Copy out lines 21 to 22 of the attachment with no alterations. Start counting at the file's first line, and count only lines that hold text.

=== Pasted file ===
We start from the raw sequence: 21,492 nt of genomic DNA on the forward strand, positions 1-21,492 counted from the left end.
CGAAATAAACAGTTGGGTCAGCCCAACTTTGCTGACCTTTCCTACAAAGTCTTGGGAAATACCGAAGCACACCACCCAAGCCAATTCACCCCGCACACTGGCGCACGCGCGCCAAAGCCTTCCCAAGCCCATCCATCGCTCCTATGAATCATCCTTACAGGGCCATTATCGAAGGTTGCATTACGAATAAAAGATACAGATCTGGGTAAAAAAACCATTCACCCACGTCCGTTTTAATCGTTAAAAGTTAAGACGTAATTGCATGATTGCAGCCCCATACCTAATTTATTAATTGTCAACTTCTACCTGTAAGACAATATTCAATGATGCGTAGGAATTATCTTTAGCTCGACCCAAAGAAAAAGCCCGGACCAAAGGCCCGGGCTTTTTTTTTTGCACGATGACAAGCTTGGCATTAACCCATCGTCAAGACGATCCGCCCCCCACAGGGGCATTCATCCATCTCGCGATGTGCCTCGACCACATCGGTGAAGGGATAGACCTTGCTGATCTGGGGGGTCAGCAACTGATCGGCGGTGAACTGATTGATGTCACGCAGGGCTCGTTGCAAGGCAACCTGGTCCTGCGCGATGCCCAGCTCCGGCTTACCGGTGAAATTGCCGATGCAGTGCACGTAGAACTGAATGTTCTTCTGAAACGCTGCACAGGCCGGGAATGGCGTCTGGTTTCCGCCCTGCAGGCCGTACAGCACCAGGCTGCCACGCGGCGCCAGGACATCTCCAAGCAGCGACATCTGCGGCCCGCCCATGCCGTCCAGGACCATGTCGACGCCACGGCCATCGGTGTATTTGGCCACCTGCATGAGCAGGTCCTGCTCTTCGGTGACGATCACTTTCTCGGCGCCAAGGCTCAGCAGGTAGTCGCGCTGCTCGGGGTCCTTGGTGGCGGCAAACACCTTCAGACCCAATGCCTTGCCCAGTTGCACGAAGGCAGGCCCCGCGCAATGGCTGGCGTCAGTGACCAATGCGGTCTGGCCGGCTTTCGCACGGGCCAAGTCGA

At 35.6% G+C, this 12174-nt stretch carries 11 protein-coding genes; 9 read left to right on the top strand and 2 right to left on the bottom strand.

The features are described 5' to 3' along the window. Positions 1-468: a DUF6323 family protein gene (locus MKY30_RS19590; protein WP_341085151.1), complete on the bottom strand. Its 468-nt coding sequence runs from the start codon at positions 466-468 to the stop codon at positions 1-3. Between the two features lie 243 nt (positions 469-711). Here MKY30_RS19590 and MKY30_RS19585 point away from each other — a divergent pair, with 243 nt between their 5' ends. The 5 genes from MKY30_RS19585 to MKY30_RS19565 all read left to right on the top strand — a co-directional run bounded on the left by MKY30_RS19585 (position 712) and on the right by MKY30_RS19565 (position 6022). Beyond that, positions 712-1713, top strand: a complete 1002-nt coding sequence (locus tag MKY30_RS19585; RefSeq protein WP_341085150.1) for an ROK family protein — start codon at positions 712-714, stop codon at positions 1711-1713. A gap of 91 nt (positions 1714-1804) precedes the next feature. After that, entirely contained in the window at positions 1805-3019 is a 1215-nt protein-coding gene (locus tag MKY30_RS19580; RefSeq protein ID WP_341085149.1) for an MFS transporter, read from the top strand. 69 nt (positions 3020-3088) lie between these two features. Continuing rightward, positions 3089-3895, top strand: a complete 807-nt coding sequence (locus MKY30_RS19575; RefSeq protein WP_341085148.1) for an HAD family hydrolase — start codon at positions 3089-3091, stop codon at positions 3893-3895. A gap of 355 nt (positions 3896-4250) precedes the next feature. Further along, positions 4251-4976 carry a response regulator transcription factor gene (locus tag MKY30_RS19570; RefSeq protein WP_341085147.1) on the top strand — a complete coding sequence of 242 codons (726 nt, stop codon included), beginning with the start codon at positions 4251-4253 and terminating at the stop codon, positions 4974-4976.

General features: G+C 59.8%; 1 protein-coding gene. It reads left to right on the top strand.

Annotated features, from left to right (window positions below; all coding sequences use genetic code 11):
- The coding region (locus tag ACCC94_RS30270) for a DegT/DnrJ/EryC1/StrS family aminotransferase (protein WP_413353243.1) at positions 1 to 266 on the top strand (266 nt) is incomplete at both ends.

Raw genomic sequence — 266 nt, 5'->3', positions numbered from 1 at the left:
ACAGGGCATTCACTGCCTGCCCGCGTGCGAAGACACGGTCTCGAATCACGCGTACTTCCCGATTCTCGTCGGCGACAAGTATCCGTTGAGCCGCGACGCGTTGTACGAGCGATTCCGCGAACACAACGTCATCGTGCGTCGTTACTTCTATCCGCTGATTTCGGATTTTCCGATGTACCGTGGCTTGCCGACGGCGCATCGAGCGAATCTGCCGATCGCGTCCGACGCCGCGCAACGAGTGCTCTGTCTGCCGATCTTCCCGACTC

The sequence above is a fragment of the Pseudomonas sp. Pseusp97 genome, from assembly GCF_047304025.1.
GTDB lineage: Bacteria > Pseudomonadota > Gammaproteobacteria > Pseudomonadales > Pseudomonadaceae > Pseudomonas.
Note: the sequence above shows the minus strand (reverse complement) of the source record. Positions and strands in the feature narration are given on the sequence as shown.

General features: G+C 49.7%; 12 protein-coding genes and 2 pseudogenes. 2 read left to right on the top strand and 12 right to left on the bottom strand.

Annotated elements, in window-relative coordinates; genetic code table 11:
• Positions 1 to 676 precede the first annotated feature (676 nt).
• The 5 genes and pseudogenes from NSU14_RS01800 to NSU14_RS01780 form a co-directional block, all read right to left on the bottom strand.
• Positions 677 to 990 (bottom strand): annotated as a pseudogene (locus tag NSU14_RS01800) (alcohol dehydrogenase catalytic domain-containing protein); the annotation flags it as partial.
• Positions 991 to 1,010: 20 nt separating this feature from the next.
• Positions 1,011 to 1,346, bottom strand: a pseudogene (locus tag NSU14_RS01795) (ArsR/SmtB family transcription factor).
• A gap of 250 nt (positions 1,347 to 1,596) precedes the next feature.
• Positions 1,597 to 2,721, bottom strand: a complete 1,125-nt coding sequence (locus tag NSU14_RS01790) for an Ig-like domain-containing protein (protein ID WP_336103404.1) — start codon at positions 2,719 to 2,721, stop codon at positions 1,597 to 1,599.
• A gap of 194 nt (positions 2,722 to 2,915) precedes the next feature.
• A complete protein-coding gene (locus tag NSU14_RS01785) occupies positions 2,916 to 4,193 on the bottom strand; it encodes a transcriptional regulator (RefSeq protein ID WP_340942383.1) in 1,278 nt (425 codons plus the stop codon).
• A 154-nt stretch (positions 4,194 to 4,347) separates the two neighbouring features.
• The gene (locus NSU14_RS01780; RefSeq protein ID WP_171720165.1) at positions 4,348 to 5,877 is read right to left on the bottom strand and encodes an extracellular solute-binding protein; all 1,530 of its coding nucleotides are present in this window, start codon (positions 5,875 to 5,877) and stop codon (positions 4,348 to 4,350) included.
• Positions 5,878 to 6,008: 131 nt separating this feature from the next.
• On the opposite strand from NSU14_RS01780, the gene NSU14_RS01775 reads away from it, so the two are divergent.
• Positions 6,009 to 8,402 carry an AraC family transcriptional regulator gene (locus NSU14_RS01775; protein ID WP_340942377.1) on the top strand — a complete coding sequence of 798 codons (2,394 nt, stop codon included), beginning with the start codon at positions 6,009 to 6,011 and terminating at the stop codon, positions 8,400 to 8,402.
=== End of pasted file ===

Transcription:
• Positions 1,597 to 2,721, bottom strand: a complete 1,125-nt coding sequence (locus tag NSU14_RS01790) for an Ig-like domain-containing protein (protein ID WP_336103404.1) — start codon at positions 2,719 to 2,721, stop codon at positions 1,597 to 1,599.
• A gap of 194 nt (positions 2,722 to 2,915) precedes the next feature.